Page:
Ready for the frontlines: Five things internationally-educated nurses need to know about getting licensed in Canada
Published March 3, 2022.
Estimated reading time: 3.5 minutes
- Career opportunities for internationally-educated nurses (IENs) in every part of Canada are strong and are expected to continue.
- The National Nursing Assessment Service (NNAS) is the first and most critical stop on an IEN’s journey to become licensed to work in Canada. Those looking to work in Quebec must apply to that province’s nursing regulatory body, the OIIQ.
- Understand the nursing requirements and competencies demanded by the provincial regulatory body where you wish to live and work.
Canada is facing a significant shortage of nurses, brought on by a rapidly aging workforce and the strain of the COVID-19 pandemic on the Canadian health care system. This has created an opportunity for internationally-educated nurses (IENs) to step in and contribute on the frontlines of patient care across the country.
Playing a crucial role caring for Canadians they can expect strong job security, competitive salaries, benefit packages and professional development support, however the path to becoming a licensed nurse in this country is complex.
If you are an IEN looking to learn more about the steps needed to become a nurse licensed to work in Canada, visit Windmill’s Educational Pathways.
To help IENs navigate the Canadian licensure process as quickly and easily as possible, Windmill connected with Gayle Waxman (left), Executive Director of the National Nursing Assessment Service (NNAS) and Meghan Wankel (right), Program Coordinator, Pre-Arrival Supports and Services at CARE Centre for Internationally Educated Nurses. They offered five pieces of advice to IENs to help them understand the accreditation process.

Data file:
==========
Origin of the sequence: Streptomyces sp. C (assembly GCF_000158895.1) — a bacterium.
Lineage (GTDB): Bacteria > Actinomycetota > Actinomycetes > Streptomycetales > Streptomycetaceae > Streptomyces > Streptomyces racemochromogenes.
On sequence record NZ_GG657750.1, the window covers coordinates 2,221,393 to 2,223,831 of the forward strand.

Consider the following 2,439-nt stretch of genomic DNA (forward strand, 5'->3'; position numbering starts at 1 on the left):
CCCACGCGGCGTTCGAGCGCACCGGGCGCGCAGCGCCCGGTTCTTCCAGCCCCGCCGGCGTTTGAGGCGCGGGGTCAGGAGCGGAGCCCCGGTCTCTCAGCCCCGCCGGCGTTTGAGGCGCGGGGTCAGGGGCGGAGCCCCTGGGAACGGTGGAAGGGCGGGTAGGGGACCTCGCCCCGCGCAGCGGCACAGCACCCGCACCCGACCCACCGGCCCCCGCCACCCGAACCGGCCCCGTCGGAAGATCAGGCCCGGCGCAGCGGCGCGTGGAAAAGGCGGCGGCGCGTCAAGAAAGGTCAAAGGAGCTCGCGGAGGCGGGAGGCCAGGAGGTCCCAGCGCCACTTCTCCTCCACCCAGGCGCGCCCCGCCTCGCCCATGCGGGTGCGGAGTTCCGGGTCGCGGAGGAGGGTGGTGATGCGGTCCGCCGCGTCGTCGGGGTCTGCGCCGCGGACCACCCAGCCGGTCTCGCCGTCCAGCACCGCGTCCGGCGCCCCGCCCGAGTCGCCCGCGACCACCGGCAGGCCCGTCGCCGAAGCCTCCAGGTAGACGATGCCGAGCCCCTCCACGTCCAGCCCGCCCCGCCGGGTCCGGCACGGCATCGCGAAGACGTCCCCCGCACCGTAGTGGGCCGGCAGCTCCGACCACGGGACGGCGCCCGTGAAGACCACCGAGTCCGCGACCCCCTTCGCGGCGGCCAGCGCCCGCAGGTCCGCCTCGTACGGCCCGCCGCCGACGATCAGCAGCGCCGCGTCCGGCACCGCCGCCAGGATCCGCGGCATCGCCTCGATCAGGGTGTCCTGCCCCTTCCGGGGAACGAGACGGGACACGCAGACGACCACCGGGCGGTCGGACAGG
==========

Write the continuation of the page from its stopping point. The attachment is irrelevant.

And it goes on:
Give yourself plenty of time.
NNAS is the first stop on the journey to becoming licensed in Canada (except those looking to work in Quebec, they apply to the OIIQ and it can take between nine months and a year for the processing of all education credential documents and existing licenses to be completed. You need to take proactive steps beginning with familiarizing themselves with the NNAS handbook to understand what to expect from the assessment phase of the licensing process.
Understand the nursing competencies and skills required in the province or territory where you want to work.
Review the nursing competencies and requirements in the province or territory where you will be living and working. You must successfully meet each requirement before being granted a licence but the order in which the requirements can vary from province to province. After completing their NNAS assessment, each applicant receives a guidance letter outlining which steps are needed to meet provincial requirements. It is recommended to visit the individual regulatory websites in your destination province for detailed information regarding these requirements.
BONUS TIP: Meghan Wankel of the CARE Centre for Internationally Educated Nurses speaks about the licensure process and the importance of highlighting your career skills to prospective employers.
Focus on nursing education that’s been approved by a provincial regulator.
It is advised that if a regulator requires educational preparation as a condition of licensure, you should only take courses and programs endorsed by that regulator. If a course hasn’t been approved by a regulator, it may benefit you personally but it may not help you get licensed.
Strengthen your language and communications skills.
A high level of language fluency is required by nursing regulatory bodies and so is understanding of Canadian communication norms for successful integration into the country’s health care system. Language practice is a helpful tool that can position you for success on your path to getting licensed.
Be prepared for the costs.
It is important to note the costs of the nursing licensure process from assessment to qualifying exams and bridging education program fees. These can range between $10,000 and $15,000 Canadian dollars. Windmill’s affordable loans can be used by IENs to pay for the costs of the Canadian licensure process.
Find a full list of Canada’s nursing regulatory bodies, responsible for licensing in each province and territory, here.
Are you an internationally-educated nurse looking to find out if you are eligible for a low-interest loan from Windmill Microlending? Take our two-minute eligibility quiz to find out.